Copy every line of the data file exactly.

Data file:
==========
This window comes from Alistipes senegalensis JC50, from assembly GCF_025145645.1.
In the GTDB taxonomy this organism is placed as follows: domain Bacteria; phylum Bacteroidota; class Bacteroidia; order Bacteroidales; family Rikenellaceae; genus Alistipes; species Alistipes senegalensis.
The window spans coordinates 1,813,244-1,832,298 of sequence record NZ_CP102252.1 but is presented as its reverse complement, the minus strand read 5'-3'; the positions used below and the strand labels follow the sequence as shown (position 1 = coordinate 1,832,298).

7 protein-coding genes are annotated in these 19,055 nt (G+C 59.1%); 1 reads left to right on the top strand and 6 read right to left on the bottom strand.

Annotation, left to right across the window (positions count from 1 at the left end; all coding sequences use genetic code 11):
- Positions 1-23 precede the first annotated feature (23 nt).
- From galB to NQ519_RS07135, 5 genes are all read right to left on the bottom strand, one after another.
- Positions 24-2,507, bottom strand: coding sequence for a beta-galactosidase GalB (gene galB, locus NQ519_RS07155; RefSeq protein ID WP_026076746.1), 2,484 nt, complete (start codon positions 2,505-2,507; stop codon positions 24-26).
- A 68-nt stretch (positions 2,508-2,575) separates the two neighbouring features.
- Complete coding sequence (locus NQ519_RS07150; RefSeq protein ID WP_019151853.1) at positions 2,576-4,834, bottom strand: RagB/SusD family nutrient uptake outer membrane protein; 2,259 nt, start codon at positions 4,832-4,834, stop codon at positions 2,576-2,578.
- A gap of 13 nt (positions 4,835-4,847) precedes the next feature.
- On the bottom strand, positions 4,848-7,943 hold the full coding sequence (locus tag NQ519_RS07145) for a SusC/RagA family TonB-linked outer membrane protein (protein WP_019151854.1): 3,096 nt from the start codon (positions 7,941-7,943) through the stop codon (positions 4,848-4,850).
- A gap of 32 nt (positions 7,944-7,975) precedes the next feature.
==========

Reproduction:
This window comes from Alistipes senegalensis JC50, from assembly GCF_025145645.1.
In the GTDB taxonomy this organism is placed as follows: domain Bacteria; phylum Bacteroidota; class Bacteroidia; order Bacteroidales; family Rikenellaceae; genus Alistipes; species Alistipes senegalensis.
The window spans coordinates 1,813,244-1,832,298 of sequence record NZ_CP102252.1 but is presented as its reverse complement, the minus strand read 5'-3'; the positions used below and the strand labels follow the sequence as shown (position 1 = coordinate 1,832,298).

7 protein-coding genes are annotated in these 19,055 nt (G+C 59.1%); 1 reads left to right on the top strand and 6 read right to left on the bottom strand.

Annotation, left to right across the window (positions count from 1 at the left end; all coding sequences use genetic code 11):
- Positions 1-23 precede the first annotated feature (23 nt).
- From galB to NQ519_RS07135, 5 genes are all read right to left on the bottom strand, one after another.
- Positions 24-2,507, bottom strand: coding sequence for a beta-galactosidase GalB (gene galB, locus NQ519_RS07155; RefSeq protein ID WP_026076746.1), 2,484 nt, complete (start codon positions 2,505-2,507; stop codon positions 24-26).
- A 68-nt stretch (positions 2,508-2,575) separates the two neighbouring features.
- Complete coding sequence (locus NQ519_RS07150; RefSeq protein ID WP_019151853.1) at positions 2,576-4,834, bottom strand: RagB/SusD family nutrient uptake outer membrane protein; 2,259 nt, start codon at positions 4,832-4,834, stop codon at positions 2,576-2,578.
- A gap of 13 nt (positions 4,835-4,847) precedes the next feature.
- On the bottom strand, positions 4,848-7,943 hold the full coding sequence (locus tag NQ519_RS07145) for a SusC/RagA family TonB-linked outer membrane protein (protein WP_019151854.1): 3,096 nt from the start codon (positions 7,941-7,943) through the stop codon (positions 4,848-4,850).
- A gap of 32 nt (positions 7,944-7,975) precedes the next feature.